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Rice University

Rice University

Rice University is a private research university in Houston, Texas. Rice University is an operator of their National Security Research Accelerator.

A Brief History

Lovett Hall early 1900's

On May 18, 1891, Massachusetts-born businessman William Marsh Rice chartered the William Marsh Rice Institute for the Advancement of Literature, Science, and Art as a gift to the city of Houston, where he made his fortune. The terms of the charter required that work on the new institute would begin only after Rice’s death.

On Sept. 23, 1900, Rice was chloroformed to death by his valet, Charlie Jones, who had conspired with an unscrupulous lawyer, Albert Patrick, to murder the aging millionaire and claim his estate using a forged will. When an autopsy ordered by Rice’s attorney, Captain James A. Baker, revealed evidence of poisoning, Jones agreed to provide state's evidence in return for immunity from prosecution. Patrick was convicted of murder and sent to Sing Sing. He was pardoned in 1912, the same year that classes began at the Rice Institute.

In 1907, the trustees of the Rice Institute acted upon the recommendation of Woodrow Wilson (then president of Princeton) and named astronomer and mathematician Edgar Odell Lovett the first president of Rice. Lovett called for the establishment of a university “of the highest grade,” “an institution of liberal and technical learning” devoted “quite as much investigation as to instruction.” [We must] “keep the standards up and the numbers down,” declared Lovett. “The most distinguished teachers must take their part in undergraduate teaching, and their spirit should dominate it all.”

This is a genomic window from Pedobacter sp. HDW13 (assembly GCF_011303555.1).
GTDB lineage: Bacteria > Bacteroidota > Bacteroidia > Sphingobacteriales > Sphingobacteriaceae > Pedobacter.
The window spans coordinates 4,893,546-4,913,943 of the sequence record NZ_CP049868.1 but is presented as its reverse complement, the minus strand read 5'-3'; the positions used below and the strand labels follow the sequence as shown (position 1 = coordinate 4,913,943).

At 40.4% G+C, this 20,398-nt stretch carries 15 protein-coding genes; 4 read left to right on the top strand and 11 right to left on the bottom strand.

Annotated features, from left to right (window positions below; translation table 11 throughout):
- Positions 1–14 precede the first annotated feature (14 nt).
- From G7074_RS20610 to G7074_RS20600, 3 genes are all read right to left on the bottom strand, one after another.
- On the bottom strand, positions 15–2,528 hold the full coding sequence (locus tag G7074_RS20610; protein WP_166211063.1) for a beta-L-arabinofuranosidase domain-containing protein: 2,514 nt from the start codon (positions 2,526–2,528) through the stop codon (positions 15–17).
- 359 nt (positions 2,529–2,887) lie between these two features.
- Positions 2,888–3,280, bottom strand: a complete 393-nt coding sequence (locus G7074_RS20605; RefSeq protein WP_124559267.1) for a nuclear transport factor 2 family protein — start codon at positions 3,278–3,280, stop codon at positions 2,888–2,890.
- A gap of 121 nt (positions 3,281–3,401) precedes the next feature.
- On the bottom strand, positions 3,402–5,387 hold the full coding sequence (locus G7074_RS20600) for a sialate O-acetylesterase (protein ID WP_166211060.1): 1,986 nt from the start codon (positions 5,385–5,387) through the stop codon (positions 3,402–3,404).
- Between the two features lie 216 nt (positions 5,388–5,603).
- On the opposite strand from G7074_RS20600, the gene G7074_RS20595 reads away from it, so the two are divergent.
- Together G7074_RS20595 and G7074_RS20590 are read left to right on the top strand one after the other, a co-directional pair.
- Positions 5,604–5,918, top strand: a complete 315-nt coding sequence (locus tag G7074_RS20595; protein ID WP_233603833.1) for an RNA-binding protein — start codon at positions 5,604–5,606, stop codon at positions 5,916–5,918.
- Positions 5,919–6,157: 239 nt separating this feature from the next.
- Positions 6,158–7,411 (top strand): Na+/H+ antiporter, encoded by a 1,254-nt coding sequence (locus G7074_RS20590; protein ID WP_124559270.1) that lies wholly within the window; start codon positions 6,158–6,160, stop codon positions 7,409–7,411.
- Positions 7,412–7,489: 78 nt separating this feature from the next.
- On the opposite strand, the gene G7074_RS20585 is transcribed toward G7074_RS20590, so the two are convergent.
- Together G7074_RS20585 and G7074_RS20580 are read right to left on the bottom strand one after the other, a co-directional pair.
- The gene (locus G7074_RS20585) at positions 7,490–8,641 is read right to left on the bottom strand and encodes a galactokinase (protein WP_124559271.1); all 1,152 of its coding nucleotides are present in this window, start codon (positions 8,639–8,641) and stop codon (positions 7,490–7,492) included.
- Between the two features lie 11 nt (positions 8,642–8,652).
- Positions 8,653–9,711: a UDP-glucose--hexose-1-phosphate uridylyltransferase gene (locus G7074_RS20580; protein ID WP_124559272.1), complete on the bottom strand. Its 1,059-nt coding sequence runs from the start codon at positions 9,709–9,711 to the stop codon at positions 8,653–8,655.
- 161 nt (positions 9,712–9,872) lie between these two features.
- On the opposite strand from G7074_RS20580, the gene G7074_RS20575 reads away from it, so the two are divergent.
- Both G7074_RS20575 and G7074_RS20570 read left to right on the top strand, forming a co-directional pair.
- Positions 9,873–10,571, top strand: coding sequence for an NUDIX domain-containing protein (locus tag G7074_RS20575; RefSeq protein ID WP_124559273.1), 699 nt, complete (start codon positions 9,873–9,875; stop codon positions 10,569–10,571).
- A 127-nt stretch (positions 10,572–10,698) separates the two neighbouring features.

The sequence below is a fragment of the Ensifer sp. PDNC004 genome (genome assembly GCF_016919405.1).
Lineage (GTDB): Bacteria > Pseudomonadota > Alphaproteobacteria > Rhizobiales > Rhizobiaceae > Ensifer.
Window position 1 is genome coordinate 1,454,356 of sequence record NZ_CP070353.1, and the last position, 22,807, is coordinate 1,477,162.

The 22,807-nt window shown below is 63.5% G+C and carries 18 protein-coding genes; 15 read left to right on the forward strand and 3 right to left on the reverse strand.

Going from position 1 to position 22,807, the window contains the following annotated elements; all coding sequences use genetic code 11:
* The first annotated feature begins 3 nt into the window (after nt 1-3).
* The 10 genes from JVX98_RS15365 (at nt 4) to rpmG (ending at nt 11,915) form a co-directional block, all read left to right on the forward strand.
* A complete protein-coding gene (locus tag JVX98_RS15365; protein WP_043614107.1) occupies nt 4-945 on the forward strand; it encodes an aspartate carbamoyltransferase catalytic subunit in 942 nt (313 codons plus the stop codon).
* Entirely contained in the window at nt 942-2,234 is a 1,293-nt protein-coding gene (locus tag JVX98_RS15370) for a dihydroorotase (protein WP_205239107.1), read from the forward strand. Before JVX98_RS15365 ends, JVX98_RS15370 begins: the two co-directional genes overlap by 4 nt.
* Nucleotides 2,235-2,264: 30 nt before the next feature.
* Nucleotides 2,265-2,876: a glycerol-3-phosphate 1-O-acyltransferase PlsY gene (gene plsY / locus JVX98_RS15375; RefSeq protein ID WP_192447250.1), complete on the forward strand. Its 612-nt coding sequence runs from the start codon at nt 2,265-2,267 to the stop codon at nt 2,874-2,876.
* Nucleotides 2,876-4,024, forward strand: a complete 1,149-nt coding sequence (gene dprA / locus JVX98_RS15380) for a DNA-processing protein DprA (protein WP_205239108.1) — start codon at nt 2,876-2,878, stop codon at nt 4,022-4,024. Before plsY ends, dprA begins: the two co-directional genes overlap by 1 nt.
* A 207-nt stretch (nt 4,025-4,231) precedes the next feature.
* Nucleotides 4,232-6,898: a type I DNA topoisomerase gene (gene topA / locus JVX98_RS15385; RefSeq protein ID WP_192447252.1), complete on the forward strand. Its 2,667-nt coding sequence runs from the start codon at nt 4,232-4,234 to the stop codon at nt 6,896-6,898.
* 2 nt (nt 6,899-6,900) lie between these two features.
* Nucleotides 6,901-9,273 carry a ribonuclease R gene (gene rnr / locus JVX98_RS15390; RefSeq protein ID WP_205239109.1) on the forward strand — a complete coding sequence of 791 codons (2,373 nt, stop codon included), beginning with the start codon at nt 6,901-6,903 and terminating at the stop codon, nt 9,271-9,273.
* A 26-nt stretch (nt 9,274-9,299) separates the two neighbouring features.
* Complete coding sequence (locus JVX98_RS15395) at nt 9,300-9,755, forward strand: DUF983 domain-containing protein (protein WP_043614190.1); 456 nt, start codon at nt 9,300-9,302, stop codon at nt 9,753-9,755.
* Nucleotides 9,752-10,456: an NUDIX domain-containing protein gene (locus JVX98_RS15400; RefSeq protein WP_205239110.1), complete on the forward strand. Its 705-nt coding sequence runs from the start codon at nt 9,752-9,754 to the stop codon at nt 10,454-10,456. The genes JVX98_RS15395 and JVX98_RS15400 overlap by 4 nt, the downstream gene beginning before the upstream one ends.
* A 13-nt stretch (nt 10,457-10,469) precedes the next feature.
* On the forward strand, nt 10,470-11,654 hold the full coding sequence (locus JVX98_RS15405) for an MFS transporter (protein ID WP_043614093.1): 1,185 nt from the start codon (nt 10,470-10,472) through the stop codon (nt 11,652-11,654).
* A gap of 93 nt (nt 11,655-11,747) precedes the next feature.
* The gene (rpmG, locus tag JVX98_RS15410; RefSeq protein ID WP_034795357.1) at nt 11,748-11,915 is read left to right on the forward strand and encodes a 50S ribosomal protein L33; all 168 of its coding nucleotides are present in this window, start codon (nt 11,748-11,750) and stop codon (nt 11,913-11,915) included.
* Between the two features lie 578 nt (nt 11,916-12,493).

The Rice Institute opened on Sept. 23, 1912, the anniversary of Mr. Rice’s murder, with 77 students enrolled in that initial academic year taught by a dozen faculty. An international academic festival celebrated the opening three weeks later, a spectacular event that brought Rice to the attention of the entire scholarly world. Four years later, at the initial commencement, 35 bachelor's degrees and one master's degree were awarded, with the first doctorate conferred in 1918.

Rice Traditions

Rice Academic Seal and Logo

The academic seal of Rice University was designed in 1912 by Pierre de Chaignon la Rose of Cambridge, Massachusetts, who combined the main elements of the arms of 16 prominent families bearing the names “Rice” or “Houston.” Owls of Athena-symbolic of wisdom were chosen for the charges. The Athenian owls on the Rice seal were patterned after a design found on a small, silver tetradrachmenon coin dating from the middle of the fifth century B.C. And because Rice University was dedicated by its founder to the advancement of “letters, science, and art,” these words also were incorporated into the seal.

Rice Colors: Blue and Gray

In 1912, Rice’s first president, Edgar Odell Lovett, chose as the school colors “a blue still deeper than the Oxford blue” and “the Confederate gray, enlivened by a tinge of lavender.” It has been suggested that blue and gray were chosen in recognition of the fact that Rice's founder amassed much of the fortune that formed the initial endowment of the Rice Institute by trading with both the North and the South during the Civil War.